Diseased and damaged branches are a liability. They use up resources and weigh the tree down with their unnecessary weight. They also make the tree vulnerable to pest infestations and diseases. Therefore, if you care about the tree’s health, you really have no choice but to remove it.

Starting with branches that must be removed will give you a better idea of how much of the tree will be left and how far you can go as far as cutting off additional branches is concerned. Remember, in order to ensure that your tree survives the trimming process, you must avoid the temptation of trimming more than 25% of the tree.

Starting with dead and diseased branches will also give you a better idea of how to proceed if you want to shape the tree. Doing so will help you to avoid the need of having to reshape the tree later on when the branches are eventually removed.

Step 5: Proceed to trim thick sections

Now that you are left with only healthy parts of the tree, it is time to start considering areas that will not only benefit from trimming but also survive it. The best place to start is areas that have close branches, crossed branches, and ones that are growing inwards. Cutting these branches will improve tree health by promoting good air circulation and maximizing sun exposure. It will also discourage pest infestation.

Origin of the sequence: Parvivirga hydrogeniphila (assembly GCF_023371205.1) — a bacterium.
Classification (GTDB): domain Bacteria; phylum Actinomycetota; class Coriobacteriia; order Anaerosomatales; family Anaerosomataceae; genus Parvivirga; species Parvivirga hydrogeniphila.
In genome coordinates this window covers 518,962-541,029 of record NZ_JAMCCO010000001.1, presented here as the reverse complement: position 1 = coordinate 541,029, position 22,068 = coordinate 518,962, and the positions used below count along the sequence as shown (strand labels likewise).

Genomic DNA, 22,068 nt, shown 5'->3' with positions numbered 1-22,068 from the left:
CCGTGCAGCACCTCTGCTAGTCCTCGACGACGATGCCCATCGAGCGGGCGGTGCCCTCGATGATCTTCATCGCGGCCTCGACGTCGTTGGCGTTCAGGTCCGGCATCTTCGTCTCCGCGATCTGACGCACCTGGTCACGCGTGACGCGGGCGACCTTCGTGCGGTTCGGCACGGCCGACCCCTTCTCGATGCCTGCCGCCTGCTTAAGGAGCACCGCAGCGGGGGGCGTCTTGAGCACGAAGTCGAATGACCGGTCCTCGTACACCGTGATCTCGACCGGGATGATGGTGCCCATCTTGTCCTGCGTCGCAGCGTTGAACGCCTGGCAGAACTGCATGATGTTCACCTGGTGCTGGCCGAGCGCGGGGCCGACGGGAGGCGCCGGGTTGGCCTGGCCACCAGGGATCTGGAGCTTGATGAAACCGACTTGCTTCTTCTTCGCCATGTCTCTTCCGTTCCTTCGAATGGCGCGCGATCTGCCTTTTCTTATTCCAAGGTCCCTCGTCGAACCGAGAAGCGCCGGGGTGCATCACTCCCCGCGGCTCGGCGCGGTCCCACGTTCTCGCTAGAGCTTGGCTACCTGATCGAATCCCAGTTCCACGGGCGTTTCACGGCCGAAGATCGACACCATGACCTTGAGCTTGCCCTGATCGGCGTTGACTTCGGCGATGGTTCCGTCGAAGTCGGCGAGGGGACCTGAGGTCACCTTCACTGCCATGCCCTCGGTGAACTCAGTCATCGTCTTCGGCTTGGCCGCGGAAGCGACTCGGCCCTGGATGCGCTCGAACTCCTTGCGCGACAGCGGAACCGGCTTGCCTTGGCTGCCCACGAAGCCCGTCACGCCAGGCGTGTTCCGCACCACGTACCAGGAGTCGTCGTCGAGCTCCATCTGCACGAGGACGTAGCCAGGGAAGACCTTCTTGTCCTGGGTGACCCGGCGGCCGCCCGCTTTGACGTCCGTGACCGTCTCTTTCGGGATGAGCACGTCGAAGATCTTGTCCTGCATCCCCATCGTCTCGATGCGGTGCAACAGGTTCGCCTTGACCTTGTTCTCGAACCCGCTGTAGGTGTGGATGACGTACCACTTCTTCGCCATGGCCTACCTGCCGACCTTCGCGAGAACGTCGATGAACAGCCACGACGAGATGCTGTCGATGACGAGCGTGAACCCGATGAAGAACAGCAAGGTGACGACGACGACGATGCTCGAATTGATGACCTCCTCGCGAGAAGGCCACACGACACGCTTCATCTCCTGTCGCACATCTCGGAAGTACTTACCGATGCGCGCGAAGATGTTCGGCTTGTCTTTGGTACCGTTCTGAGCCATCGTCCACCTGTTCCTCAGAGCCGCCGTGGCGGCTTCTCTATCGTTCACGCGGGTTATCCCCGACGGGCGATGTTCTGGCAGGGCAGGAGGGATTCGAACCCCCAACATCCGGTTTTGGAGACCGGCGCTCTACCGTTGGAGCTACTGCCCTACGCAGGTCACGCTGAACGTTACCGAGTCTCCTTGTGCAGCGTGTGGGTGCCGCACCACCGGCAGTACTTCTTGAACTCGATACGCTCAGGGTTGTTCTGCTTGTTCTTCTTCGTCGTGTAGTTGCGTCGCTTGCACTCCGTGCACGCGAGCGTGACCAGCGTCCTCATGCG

Step 6: Focus on branches that are overhanging, blocking, or obstructing

The next step is to then trim any branches that are either obstructing movement in walkways or interfering with utilities. If there are any overhanging branches that are damaging your roof or threatening to fall, this is the time to trim them out.

Step 7: Finish up by trimming for shape

With the tree trimmed in order to either keep it healthy or prevent it from being an annoyance or causing any damage, it is now time to make it aesthetically appealing.

Start with an idea of the shape that you want it to assume. Most people prefer a rounded shape. And in such a case, simply start by trimming branches that stick out from the desired shape. Make these cuts in a deliberate manner, and when doing so, take turns to observe the tree from a distance to gauge your progress — as far as getting it to conform to the desired shape is concerned.

Things you should keep in mind when trimming the tree

When following the above tips, there are a few things or rules that you should follow if you want to avoid killing your tree. These are some of the most important ones.

  • Never trim more than 30% of a tree’s foliage. This is because removing tree limbs does create some stress on the tree as it uses those branches and leaves to create nutrients. Reducing that by more than ¼ in one go can shock the tree and potentially kill it.